Firstly, it is worth emphasising how forging intimate relations with others expands our deliberative good. Take the family, which I believe is the most important institution. The love between a child and parent enhances the deliberative good of all. By caring and loving for a child a parent's deliberative good is enhanced in numerous ways. It permits one to better understand the vulnerability of our species, and the importance of trust and love. Once a parent has held their new born child in their arms, fed him, changed him and helped settled him in bed, he or she will see all of humanity in a new light. Becoming a caring, loving parent changes your identity in numerous ways.

Likewise, being a child loved by parents and grandparents profoundly shapes one's perception of the world. You learn the values of love, trust and reciprocity. You appreciate the challenges people and relationships face, as they can grow and evolve. Such relationships permit us to profit immensely from the experiences and wisdom of those who have faced the challenges that now await us. Rather than stumbling through life, searching blindly for love, happiness and financial security, hopefully the virtues and knowledge instilled in us by those we have historically depended upon will help us better navigate these challenges.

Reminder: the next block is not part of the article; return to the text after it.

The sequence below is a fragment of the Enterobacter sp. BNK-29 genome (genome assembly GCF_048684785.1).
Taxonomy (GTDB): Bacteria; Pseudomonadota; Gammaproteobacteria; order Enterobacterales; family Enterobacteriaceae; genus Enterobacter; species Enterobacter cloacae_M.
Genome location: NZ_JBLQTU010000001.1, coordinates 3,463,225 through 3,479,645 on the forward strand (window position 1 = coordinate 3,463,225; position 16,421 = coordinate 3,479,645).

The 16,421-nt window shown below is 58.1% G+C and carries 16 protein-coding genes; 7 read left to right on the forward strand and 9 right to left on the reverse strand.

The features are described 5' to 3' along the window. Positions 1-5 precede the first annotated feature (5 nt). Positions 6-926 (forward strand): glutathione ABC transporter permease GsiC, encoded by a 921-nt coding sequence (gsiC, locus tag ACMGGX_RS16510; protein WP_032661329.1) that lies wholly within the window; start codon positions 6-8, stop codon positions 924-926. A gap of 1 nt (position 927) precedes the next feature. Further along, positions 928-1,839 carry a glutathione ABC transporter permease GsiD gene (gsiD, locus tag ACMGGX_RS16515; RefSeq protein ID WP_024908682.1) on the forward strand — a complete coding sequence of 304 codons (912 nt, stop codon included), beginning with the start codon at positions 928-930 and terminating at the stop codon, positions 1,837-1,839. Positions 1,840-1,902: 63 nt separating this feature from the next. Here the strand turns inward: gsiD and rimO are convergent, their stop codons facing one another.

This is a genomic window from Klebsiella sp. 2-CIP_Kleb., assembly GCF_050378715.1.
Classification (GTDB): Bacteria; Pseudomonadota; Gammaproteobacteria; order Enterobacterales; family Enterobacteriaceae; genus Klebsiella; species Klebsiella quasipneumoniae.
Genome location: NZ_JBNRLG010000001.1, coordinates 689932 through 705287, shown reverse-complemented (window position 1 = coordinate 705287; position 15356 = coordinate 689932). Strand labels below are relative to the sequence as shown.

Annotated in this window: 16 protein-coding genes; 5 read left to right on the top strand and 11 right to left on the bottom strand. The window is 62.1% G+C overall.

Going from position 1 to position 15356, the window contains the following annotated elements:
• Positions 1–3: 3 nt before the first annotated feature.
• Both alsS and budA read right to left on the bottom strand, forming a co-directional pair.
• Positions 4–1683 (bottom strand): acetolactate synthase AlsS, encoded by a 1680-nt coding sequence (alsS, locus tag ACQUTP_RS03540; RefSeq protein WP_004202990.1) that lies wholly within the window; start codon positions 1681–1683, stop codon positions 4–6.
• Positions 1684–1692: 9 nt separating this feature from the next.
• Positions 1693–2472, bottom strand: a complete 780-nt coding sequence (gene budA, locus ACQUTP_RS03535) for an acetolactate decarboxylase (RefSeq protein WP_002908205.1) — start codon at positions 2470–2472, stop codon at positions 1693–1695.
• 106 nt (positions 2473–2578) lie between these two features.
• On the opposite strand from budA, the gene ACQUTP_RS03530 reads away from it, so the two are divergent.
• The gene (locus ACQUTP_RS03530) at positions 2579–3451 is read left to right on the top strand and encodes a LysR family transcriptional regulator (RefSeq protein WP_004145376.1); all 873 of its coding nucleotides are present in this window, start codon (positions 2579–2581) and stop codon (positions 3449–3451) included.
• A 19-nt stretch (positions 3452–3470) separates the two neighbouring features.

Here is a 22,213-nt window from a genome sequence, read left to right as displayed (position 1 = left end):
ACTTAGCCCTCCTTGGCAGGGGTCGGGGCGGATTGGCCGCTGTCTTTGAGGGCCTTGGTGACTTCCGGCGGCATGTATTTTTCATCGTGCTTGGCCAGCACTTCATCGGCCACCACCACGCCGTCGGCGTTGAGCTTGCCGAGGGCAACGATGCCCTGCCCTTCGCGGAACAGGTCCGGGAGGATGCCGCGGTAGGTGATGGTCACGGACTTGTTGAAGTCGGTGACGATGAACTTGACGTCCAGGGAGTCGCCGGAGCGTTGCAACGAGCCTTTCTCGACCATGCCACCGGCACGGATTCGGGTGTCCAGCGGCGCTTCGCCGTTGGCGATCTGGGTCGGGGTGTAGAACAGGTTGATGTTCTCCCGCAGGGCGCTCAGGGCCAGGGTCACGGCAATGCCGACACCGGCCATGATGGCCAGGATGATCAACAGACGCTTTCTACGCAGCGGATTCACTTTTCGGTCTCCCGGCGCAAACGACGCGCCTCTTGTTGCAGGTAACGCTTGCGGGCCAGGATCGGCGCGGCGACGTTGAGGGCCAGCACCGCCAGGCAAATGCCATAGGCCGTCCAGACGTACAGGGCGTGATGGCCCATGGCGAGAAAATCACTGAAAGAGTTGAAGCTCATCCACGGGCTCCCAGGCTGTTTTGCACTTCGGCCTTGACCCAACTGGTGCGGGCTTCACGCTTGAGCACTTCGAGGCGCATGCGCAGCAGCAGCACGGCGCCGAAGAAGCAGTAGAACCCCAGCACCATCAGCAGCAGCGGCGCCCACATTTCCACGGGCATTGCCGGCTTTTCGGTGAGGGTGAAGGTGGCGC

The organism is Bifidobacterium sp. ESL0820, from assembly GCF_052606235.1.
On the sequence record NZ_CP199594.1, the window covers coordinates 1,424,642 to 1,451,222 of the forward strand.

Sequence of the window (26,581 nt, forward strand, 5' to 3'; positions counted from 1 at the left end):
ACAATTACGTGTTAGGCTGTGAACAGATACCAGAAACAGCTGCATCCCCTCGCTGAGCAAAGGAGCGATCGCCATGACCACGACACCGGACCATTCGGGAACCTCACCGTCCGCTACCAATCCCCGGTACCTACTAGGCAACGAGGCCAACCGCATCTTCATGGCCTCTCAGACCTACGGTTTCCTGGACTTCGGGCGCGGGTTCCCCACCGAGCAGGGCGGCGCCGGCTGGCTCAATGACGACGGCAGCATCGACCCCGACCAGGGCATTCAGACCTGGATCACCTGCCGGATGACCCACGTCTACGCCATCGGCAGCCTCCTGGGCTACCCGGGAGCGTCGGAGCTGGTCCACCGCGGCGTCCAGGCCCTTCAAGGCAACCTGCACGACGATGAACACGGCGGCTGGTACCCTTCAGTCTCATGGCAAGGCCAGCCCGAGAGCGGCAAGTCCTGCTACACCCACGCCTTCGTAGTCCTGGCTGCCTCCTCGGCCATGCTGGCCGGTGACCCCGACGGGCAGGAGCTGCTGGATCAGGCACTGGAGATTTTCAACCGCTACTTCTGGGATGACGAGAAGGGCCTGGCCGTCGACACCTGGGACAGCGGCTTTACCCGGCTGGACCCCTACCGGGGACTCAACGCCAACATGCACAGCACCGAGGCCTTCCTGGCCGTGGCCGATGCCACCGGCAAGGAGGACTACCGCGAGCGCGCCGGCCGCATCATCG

I could go on... mentioning how forging links with those of the opposite sex (be it a mother, sister or wife) can open one's eyes to patriarchy... how witnessing the eventual physical and cognitive decline of a loved grandparent can help one prepare for the challenges of the future as well as appreciate the many things we tend to take for granted (like our health).

Developing our deliberative capacities requires we go beyond just extending ourselves in our friends and families. There are very good reasons for fostering self-extension in a diverse range of people who are not intimates (e.g. compatriots, non-nationals). Doing so enlarges our menu of options, and helps us overcome the biases and limits of our time and place. This can be accomplished by staying abreast of the world's news, reading novels, appreciating art, etc. There are many different ways of becoming psychologically connected and continuous with others. And forging these relations often motivates us to aid others.